Brain Complexity is Problematic for Evolution

Rusty Swingset, the foreman at the Darwin Ranch, tends to spill the beans about their weekly chapel meetings. While bowing to Hanuman the Monkey God, the ranch hands chant about simple life forms becoming more complex. A recent study of mammal brains short circuited that idea.

Research on brain size and neural connectivity refutes yet another bit of evolutionary dogma.
Credit: FreeDigitalPhotos / Renjith Krishnan

Biblical creationists affirm that God made life fully functional from the beginning, so we are not exactly surprised that big brains and little brains in mammals have the same complex connectivity. (For that matter, this is right in keeping with the knowledge that brain size has nothing to do with intelligence or evolution.) Many critters were never scanned before, which seems a mite surprising to me. The results of this study fly in the face of evolutionary dogma.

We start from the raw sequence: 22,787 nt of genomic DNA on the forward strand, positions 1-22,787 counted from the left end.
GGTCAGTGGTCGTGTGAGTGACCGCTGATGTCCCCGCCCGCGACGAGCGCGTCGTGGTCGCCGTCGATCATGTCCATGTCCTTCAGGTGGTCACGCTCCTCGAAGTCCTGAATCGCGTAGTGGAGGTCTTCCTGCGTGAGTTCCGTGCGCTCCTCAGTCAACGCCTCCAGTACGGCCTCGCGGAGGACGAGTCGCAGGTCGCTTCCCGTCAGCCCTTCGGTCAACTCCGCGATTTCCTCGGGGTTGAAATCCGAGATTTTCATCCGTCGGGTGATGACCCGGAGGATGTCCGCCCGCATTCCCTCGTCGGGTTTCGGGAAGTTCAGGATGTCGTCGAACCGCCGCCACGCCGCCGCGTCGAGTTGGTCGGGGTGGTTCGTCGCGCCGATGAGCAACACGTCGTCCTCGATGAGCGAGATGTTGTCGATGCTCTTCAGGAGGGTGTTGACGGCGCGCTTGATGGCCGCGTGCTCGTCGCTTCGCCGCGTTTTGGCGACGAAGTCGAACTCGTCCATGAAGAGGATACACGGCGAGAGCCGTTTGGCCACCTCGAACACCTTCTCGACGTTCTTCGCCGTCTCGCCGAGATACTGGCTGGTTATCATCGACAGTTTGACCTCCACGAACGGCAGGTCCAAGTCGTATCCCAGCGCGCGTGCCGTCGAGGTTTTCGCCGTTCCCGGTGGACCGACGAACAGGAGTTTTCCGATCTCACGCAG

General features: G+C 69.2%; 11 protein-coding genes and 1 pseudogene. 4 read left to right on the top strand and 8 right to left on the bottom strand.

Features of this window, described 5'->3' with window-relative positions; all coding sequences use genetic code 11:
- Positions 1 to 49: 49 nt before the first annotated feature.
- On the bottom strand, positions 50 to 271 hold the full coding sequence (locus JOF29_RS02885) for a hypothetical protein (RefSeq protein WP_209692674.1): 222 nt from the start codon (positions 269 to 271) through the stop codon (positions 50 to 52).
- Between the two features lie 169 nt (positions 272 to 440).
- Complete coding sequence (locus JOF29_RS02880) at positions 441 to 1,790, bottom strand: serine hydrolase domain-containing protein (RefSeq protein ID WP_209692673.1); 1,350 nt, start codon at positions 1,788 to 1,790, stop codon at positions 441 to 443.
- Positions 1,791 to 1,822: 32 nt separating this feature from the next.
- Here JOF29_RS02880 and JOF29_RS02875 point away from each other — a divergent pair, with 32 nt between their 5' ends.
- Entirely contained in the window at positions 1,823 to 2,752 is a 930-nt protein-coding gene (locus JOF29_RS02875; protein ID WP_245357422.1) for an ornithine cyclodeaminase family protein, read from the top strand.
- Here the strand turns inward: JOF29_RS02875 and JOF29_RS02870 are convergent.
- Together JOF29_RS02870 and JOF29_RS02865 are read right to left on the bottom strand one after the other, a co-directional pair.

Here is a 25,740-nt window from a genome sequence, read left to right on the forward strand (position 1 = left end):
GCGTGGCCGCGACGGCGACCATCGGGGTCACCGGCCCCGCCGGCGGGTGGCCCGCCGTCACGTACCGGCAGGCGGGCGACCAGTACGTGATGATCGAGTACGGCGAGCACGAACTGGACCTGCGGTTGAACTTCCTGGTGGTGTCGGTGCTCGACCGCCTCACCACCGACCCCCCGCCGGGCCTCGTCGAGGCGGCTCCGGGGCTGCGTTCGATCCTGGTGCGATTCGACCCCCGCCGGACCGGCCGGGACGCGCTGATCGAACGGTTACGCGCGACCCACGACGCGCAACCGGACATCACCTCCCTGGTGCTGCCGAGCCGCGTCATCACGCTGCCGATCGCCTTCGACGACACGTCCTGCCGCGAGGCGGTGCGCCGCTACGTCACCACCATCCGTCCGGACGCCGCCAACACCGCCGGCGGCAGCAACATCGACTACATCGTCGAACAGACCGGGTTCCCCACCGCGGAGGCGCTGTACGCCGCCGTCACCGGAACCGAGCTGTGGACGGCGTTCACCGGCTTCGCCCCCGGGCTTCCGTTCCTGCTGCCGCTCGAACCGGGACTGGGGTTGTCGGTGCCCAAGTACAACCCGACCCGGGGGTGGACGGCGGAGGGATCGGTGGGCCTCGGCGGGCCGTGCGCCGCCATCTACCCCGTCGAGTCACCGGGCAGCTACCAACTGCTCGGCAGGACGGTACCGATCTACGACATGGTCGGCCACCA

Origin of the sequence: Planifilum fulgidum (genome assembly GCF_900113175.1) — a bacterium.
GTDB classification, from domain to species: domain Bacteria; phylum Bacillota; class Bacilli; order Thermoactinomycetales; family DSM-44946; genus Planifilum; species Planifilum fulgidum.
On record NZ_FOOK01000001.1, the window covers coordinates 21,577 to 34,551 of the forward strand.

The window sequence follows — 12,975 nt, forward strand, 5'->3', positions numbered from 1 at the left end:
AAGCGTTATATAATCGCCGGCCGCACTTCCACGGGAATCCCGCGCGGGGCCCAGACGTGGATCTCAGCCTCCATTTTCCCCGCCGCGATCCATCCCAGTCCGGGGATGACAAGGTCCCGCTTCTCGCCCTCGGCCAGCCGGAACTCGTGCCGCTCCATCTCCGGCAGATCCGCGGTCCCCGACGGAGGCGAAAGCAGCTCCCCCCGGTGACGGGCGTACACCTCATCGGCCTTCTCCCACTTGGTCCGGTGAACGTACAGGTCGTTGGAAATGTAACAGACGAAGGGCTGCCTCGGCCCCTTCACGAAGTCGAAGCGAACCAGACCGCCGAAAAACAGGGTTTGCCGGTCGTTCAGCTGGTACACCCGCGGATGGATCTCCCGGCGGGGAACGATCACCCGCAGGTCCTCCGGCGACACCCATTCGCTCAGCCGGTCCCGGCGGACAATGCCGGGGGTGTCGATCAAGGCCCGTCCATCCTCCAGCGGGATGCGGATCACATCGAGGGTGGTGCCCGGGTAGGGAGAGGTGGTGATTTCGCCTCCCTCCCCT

The evolutionary model of brain development predicted that the complexity of neural connectivity should have increased as brains became larger and the creatures more complex. However, a groundbreaking study has just been published showing that, across the spectrum of mammals, the levels of brain activity are equally complex. In other words, mammalian brain connectivity and its amazing complexity appeared suddenly and fully functional across the board with no evolutionary precursor.

To cognate on the rest of the article, see "Mammalian Brains Prove Evolutionary Disconnect".